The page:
According to a 2018 report ‘Food for Thought’ released by real estate company CBRE, 60% of Indian millennials make more than three visits a month for eating out. So much so that a 2017 Nielsen study’s findings stated that urban Indians tend to spend around INR 6500 per year on eating out. At the same time people are opting for smarter eating choices, with some even recognising the health benefits of making sustainable food choices concepts such as healthier menus, smaller portions, alternative proteins and local, fresh or responsibly sourced ingredients. The F&B business has taken note of the change. Big chains and smaller restaurants, alike, are incorporating healthy, organic and sustainable offerings without compromising on flavour.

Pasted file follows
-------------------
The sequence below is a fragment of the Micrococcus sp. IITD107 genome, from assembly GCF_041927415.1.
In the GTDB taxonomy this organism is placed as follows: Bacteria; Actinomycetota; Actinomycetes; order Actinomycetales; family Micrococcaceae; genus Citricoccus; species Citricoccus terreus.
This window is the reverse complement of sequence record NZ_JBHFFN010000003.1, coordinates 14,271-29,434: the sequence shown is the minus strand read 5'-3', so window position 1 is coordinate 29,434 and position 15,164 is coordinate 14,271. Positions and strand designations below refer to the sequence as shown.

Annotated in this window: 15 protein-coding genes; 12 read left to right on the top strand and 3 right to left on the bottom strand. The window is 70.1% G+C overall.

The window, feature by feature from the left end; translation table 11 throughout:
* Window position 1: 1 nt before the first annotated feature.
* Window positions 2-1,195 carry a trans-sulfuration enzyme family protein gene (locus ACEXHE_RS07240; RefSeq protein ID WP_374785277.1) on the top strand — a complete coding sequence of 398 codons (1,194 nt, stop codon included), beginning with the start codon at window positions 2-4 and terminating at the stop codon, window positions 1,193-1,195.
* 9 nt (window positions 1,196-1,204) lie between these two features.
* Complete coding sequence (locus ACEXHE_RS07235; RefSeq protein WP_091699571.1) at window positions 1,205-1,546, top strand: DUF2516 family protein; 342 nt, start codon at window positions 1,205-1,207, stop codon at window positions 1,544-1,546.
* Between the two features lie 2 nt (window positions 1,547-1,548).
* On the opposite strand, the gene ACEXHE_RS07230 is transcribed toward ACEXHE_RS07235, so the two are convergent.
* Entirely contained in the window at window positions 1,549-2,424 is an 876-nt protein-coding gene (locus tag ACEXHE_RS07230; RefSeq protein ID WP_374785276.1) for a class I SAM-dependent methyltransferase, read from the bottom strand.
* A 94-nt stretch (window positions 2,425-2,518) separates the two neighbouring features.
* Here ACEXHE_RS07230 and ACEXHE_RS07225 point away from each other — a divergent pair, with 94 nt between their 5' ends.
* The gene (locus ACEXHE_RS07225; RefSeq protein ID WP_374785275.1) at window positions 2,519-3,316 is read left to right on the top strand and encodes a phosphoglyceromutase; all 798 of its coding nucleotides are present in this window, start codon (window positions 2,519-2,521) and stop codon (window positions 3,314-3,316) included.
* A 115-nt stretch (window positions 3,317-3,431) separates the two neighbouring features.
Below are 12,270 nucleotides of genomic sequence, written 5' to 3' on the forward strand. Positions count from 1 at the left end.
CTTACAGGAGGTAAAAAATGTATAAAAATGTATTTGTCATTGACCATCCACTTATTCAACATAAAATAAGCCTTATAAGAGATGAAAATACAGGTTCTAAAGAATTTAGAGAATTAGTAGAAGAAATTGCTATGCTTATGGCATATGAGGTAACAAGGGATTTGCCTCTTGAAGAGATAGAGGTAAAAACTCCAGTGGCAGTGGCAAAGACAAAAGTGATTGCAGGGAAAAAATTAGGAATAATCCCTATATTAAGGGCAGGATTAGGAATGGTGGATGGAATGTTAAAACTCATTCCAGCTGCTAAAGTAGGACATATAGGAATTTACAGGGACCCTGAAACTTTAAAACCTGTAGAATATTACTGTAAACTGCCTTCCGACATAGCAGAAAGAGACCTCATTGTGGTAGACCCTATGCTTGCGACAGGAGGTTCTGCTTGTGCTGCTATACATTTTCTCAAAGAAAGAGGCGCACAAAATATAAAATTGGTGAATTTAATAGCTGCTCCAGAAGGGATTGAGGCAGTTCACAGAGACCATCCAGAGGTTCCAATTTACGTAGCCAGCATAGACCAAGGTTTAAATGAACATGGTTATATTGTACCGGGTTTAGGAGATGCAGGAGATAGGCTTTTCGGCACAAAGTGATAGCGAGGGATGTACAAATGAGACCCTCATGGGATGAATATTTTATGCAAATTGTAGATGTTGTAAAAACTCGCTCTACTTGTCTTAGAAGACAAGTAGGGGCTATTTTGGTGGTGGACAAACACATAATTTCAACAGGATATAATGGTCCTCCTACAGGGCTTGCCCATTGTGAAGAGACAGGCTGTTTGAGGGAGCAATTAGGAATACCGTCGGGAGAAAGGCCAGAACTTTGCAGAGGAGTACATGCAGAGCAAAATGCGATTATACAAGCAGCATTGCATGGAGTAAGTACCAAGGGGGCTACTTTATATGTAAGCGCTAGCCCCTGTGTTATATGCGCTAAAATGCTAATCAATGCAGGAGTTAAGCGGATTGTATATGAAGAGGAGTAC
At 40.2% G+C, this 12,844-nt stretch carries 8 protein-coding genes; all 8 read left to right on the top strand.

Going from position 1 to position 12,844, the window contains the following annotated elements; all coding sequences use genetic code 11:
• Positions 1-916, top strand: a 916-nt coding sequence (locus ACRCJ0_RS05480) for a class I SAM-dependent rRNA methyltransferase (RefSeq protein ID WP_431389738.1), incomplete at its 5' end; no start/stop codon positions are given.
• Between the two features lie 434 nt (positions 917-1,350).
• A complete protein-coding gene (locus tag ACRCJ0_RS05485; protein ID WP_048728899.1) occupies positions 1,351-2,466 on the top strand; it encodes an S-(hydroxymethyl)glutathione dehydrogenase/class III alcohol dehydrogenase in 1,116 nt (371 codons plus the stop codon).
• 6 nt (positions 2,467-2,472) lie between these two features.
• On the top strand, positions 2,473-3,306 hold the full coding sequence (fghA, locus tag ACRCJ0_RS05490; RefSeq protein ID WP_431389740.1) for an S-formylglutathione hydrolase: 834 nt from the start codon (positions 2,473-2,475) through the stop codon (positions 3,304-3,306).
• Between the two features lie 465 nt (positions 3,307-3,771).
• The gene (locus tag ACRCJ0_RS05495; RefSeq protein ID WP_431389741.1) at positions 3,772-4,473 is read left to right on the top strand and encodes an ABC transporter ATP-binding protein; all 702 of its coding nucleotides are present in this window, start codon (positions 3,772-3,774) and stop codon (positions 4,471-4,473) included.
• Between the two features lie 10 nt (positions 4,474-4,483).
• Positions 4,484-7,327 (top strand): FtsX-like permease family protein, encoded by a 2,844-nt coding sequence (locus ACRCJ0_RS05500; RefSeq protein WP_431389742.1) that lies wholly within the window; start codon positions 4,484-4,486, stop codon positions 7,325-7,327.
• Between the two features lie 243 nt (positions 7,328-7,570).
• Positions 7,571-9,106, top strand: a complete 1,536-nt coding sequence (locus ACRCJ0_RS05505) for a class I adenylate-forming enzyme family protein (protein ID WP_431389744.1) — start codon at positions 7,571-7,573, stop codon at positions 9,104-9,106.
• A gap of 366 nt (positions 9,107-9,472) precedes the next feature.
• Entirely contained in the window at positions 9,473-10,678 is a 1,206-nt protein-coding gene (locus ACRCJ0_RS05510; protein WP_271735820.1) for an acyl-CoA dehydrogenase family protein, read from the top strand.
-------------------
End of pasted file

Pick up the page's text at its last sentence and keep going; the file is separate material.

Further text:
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Joining the sustainable, local and organic (SLO) bandwagon is Khar’s Out of the Blue, a stalwart restaurant that’s slowly lodging itself firmly amongst the city’s top eco-conscious eateries. The restaurant has recently launched a new dinner menu under their maiden initiative, The Blue Launch Pad, which is powered by Project Network India. To further the cause of sustainable dining, the restaurant has also vowed to work with start-ups mirroring the same objectives.
All About SLO
By focussing on who are the producers and, where and how their ingredients are produced and processed; respecting the agricultural production chain so as to limit their environmental impact, this Out of the Blue wants to be recognised not only for their food but also their eco-friendly philosophy.